Camron Kiafar, Nooman Gilani
Pleural effusions develop in 6-10% of patients with endstage liver disease. Although, commonly seen in conjunction with ascites, isolated hepatic hydrothorax can occur in a small number of patients with cirrhosis. Refractory hepatic hydrothorax particularly poses a challenging therapeutic dilemma as treatment options are limited at best in these patients. Current pathophysiologic understanding of this disorder, as a cause, points towards the presence of diaphragmatic defects responsible for the shift of fluid from the peritoneal to the pleural cavity. When sodium restriction and diuretic treatment fail, liver transplantation remains the most definitive therapy in these refractory cases. However, transjugular intrahepatic porto-systemic shunt (TIPS), or video-assisted thoracoscopic (VATS) repair of the diaphragmatic defects (with or without pleurodesis) are effective strategies in those who are not transplant candidates or those awaiting organ availability. Hepatic hydrothorax, especially when refractory to medical treatment, poses a challenging management dilemma. An early recognition and familiarity with available treatment modalities is crucial to effectively manage this exigent complication of cirrhosis.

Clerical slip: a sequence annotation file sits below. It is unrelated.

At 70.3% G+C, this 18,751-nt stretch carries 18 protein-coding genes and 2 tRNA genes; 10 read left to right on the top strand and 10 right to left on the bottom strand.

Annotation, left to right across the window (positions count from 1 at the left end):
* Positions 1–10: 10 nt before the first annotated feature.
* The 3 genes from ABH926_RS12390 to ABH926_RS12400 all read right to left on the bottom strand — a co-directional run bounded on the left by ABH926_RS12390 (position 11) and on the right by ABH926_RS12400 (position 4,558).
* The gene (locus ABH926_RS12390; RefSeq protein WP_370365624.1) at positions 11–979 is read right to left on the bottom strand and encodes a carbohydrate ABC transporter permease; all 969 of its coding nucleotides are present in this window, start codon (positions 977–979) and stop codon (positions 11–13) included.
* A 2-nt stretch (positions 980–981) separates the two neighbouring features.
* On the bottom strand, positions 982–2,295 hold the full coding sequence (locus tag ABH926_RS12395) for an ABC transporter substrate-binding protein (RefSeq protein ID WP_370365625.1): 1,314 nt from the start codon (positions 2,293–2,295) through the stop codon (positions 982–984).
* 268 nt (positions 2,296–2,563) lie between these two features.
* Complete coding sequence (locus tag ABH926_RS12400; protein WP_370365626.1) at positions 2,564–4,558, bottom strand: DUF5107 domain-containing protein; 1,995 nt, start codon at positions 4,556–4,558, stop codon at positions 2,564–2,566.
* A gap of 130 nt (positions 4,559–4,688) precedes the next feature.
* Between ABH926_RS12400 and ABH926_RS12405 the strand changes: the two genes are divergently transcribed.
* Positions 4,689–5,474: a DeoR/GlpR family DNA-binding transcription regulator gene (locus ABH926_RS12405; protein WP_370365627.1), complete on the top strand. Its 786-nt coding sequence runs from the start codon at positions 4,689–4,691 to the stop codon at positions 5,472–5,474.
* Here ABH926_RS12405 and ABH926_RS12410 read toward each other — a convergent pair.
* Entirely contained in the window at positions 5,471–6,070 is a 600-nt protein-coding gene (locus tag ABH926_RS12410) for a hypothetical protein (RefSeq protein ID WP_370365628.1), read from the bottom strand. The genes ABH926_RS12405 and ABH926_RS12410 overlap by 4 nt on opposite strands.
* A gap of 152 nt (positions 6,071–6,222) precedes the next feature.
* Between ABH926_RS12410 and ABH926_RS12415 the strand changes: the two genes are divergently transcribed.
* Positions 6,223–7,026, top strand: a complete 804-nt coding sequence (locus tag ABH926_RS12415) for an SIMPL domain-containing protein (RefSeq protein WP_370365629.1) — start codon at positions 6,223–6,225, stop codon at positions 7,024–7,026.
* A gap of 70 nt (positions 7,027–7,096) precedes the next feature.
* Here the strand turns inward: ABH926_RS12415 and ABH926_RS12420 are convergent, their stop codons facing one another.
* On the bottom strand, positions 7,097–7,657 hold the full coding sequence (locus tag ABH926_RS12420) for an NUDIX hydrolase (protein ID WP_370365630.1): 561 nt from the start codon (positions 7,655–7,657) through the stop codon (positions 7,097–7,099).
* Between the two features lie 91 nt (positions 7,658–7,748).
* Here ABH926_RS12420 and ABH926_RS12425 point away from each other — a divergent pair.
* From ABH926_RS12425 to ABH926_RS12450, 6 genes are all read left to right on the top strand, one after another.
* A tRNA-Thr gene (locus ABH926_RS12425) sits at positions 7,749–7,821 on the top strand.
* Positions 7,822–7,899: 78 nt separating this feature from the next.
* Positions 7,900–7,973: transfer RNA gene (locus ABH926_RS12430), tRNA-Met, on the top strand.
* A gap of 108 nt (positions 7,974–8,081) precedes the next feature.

Key words. Hepatic hydrothorax, complications of cirrhosis, pleural effusions in cirrhosis